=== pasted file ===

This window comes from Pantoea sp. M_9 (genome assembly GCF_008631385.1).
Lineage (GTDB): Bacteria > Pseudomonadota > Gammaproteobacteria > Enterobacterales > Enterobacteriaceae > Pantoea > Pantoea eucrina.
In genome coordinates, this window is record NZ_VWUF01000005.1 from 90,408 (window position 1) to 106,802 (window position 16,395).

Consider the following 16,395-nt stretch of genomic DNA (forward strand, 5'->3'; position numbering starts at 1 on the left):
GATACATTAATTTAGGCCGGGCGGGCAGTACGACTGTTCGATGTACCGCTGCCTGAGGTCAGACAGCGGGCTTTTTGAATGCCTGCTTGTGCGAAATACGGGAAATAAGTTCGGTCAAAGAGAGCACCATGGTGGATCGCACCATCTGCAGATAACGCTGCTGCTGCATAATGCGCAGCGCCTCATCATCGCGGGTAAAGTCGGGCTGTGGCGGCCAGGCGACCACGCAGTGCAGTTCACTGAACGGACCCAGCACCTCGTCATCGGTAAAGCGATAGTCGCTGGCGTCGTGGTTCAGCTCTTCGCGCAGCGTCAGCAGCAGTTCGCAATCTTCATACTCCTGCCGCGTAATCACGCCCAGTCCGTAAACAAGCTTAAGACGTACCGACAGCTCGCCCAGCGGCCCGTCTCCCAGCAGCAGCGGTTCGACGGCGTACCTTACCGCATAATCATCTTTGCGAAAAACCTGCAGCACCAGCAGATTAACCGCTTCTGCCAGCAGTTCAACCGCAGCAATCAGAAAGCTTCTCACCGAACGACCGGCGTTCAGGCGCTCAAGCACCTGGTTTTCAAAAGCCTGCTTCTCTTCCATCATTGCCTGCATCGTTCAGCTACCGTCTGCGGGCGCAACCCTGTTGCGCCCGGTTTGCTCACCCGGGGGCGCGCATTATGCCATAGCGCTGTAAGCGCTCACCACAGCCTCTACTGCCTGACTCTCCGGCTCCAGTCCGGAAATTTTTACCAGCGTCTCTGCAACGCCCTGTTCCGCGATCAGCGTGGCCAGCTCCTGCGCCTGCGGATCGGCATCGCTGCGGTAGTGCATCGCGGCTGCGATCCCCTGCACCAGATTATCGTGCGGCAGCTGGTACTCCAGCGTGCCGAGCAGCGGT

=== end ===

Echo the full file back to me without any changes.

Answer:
This window comes from Pantoea sp. M_9 (genome assembly GCF_008631385.1).
Lineage (GTDB): Bacteria > Pseudomonadota > Gammaproteobacteria > Enterobacterales > Enterobacteriaceae > Pantoea > Pantoea eucrina.
In genome coordinates, this window is record NZ_VWUF01000005.1 from 90,408 (window position 1) to 106,802 (window position 16,395).

Consider the following 16,395-nt stretch of genomic DNA (forward strand, 5'->3'; position numbering starts at 1 on the left):
GATACATTAATTTAGGCCGGGCGGGCAGTACGACTGTTCGATGTACCGCTGCCTGAGGTCAGACAGCGGGCTTTTTGAATGCCTGCTTGTGCGAAATACGGGAAATAAGTTCGGTCAAAGAGAGCACCATGGTGGATCGCACCATCTGCAGATAACGCTGCTGCTGCATAATGCGCAGCGCCTCATCATCGCGGGTAAAGTCGGGCTGTGGCGGCCAGGCGACCACGCAGTGCAGTTCACTGAACGGACCCAGCACCTCGTCATCGGTAAAGCGATAGTCGCTGGCGTCGTGGTTCAGCTCTTCGCGCAGCGTCAGCAGCAGTTCGCAATCTTCATACTCCTGCCGCGTAATCACGCCCAGTCCGTAAACAAGCTTAAGACGTACCGACAGCTCGCCCAGCGGCCCGTCTCCCAGCAGCAGCGGTTCGACGGCGTACCTTACCGCATAATCATCTTTGCGAAAAACCTGCAGCACCAGCAGATTAACCGCTTCTGCCAGCAGTTCAACCGCAGCAATCAGAAAGCTTCTCACCGAACGACCGGCGTTCAGGCGCTCAAGCACCTGGTTTTCAAAAGCCTGCTTCTCTTCCATCATTGCCTGCATCGTTCAGCTACCGTCTGCGGGCGCAACCCTGTTGCGCCCGGTTTGCTCACCCGGGGGCGCGCATTATGCCATAGCGCTGTAAGCGCTCACCACAGCCTCTACTGCCTGACTCTCCGGCTCCAGTCCGGAAATTTTTACCAGCGTCTCTGCAACGCCCTGTTCCGCGATCAGCGTGGCCAGCTCCTGCGCCTGCGGATCGGCATCGCTGCGGTAGTGCATCGCGGCTGCGATCCCCTGCACCAGATTATCGTGCGGCAGCTGGTACTCCAGCGTGCCGAGCAGCGGT